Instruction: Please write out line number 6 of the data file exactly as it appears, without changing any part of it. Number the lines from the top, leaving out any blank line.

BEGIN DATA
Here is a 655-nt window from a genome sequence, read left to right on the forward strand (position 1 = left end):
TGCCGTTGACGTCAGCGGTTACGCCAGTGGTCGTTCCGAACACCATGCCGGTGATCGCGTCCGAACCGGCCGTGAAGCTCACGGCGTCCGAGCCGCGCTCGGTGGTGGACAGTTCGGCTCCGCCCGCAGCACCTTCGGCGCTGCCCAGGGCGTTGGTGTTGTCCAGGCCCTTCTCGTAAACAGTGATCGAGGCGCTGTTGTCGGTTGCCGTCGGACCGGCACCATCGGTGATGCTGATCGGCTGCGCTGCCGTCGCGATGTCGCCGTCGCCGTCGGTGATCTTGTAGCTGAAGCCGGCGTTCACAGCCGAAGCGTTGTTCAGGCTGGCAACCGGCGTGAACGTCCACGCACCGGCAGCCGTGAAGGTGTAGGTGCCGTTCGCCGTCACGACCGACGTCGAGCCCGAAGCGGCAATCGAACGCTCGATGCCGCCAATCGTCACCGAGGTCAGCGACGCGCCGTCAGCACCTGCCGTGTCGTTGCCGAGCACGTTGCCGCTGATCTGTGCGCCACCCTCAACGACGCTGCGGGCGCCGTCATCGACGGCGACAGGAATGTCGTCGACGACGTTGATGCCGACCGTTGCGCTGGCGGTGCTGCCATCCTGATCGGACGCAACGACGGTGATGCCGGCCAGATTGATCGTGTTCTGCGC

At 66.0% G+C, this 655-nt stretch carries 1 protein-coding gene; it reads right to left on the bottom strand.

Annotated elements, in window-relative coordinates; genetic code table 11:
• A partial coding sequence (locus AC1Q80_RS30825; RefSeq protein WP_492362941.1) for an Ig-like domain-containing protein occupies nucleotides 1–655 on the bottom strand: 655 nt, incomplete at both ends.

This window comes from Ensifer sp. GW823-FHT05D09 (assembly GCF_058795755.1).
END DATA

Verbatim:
This window comes from Ensifer sp. GW823-FHT05D09 (assembly GCF_058795755.1).